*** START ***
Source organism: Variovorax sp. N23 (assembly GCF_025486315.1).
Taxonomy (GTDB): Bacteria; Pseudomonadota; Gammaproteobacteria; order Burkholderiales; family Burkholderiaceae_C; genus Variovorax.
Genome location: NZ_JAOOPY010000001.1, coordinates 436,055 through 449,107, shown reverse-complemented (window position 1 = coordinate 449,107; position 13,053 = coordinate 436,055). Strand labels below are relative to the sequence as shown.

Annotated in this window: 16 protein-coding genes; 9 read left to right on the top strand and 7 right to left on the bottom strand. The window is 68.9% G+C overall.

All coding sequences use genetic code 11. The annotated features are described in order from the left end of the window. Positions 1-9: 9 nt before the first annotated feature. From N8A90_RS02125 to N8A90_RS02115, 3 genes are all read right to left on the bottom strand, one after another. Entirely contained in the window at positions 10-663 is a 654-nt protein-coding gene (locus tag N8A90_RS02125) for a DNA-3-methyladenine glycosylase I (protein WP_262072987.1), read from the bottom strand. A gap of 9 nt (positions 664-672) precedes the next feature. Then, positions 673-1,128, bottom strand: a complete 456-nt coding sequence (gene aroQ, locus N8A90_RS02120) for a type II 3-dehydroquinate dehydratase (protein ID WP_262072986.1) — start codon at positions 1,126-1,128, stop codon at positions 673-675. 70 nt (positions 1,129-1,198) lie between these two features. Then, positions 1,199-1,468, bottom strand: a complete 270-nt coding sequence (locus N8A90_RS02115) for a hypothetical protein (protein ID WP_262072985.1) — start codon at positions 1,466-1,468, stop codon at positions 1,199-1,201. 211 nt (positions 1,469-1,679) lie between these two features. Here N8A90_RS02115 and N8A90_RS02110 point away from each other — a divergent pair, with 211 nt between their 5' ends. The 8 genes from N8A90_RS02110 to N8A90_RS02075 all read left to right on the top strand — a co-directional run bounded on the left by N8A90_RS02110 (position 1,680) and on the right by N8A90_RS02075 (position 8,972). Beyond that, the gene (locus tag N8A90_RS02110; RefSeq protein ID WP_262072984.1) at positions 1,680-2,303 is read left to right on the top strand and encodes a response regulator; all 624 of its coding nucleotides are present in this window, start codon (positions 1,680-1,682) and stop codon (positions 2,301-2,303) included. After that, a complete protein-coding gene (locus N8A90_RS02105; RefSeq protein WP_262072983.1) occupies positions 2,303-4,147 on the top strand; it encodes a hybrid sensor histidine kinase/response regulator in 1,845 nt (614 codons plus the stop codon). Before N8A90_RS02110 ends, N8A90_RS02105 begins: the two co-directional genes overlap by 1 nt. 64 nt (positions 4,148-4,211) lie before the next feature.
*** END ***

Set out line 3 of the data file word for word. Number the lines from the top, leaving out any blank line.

Genome location: NZ_JAOOPY010000001.1, coordinates 436,055 through 449,107, shown reverse-complemented (window position 1 = coordinate 449,107; position 13,053 = coordinate 436,055). Strand labels below are relative to the sequence as shown.